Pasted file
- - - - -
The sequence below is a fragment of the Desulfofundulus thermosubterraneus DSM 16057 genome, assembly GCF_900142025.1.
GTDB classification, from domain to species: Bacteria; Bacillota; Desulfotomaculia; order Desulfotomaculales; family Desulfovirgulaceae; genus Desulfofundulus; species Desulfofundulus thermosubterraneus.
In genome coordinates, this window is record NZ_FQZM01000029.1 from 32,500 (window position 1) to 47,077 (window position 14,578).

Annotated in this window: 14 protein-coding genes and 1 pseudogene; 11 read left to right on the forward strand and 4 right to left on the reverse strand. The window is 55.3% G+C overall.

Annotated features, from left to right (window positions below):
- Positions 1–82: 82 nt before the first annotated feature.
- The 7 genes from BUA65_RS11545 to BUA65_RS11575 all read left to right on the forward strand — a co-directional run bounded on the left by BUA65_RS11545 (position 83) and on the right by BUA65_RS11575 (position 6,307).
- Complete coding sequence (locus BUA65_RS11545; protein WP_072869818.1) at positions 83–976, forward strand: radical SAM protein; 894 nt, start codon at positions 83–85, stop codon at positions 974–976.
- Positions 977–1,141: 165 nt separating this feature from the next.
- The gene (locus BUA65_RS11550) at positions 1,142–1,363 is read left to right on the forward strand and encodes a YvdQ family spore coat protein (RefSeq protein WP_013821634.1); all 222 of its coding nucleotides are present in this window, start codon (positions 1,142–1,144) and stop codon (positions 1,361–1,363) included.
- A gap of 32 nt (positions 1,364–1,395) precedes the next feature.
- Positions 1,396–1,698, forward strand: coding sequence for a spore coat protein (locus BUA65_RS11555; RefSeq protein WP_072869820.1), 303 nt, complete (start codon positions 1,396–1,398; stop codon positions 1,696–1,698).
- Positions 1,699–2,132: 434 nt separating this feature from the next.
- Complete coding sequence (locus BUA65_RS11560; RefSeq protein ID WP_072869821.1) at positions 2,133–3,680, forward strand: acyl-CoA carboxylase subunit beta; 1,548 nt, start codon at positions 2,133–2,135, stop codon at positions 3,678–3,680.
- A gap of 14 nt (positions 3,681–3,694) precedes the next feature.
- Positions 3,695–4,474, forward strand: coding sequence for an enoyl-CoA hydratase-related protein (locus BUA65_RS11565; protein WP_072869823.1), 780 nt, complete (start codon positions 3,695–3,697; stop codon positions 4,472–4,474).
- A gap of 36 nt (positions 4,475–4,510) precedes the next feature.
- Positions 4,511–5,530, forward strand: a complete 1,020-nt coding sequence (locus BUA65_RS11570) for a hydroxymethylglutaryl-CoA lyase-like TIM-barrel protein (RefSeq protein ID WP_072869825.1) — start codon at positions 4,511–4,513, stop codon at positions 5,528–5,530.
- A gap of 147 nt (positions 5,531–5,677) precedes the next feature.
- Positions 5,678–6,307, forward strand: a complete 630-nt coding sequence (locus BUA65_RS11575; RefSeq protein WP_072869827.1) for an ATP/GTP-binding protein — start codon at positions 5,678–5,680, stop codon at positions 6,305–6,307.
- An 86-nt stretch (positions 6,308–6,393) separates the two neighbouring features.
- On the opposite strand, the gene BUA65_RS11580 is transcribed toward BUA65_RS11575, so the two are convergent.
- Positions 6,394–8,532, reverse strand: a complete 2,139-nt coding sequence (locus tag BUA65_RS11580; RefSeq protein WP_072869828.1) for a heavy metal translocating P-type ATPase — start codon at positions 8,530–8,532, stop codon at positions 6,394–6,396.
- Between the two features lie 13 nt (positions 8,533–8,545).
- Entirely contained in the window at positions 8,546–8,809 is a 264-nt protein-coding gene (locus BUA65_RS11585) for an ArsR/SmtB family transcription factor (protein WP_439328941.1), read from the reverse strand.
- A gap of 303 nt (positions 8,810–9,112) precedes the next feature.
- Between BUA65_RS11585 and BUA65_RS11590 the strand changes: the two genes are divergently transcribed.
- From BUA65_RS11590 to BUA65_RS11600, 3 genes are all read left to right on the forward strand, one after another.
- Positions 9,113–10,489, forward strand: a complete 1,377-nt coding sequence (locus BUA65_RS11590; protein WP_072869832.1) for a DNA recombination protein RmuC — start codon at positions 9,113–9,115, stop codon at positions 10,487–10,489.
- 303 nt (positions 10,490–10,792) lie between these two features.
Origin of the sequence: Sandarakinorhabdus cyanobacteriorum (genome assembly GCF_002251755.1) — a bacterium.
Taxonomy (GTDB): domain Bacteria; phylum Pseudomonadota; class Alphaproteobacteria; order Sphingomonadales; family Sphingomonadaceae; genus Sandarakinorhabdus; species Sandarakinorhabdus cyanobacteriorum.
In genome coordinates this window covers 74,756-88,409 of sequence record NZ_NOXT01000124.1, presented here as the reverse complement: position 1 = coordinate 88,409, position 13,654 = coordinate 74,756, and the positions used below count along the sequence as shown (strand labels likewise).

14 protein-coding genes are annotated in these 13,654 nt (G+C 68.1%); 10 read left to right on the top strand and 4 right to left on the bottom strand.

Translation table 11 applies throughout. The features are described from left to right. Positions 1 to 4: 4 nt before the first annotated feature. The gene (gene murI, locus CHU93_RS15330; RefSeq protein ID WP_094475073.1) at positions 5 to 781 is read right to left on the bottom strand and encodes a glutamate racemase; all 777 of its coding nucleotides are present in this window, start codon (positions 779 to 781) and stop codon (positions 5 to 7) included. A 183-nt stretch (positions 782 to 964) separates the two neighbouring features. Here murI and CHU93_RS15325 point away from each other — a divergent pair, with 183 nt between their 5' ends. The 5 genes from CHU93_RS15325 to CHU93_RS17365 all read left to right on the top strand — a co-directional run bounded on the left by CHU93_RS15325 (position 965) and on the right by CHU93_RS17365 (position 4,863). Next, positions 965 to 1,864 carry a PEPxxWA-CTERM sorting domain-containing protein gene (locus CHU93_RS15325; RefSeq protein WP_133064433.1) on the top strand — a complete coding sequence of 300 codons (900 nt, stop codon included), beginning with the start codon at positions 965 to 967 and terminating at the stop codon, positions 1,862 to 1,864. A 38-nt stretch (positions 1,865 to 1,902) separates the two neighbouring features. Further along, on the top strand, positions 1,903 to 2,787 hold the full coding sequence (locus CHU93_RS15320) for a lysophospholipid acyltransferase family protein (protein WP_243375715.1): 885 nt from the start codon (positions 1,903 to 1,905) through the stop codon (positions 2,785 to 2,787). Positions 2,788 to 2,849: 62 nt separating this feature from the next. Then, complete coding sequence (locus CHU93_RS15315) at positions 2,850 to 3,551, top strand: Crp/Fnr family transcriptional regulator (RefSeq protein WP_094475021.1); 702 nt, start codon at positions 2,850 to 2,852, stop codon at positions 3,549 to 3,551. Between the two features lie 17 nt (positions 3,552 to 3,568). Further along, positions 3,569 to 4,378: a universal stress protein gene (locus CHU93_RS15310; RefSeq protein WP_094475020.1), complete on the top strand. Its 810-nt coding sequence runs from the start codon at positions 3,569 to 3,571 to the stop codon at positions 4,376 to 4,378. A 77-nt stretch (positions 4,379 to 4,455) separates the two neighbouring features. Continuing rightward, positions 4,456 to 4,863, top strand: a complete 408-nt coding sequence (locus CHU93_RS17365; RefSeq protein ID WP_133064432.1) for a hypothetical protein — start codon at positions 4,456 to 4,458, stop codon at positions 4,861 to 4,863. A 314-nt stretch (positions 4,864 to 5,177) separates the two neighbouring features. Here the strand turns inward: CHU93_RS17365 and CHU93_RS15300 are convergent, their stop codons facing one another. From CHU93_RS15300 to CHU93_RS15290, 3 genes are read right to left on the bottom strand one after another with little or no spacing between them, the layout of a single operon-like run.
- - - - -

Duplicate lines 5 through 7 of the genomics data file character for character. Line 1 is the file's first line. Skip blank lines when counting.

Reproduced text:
Annotated features, from left to right (window positions below):
- Positions 1–82: 82 nt before the first annotated feature.
- The 7 genes from BUA65_RS11545 to BUA65_RS11575 all read left to right on the forward strand — a co-directional run bounded on the left by BUA65_RS11545 (position 83) and on the right by BUA65_RS11575 (position 6,307).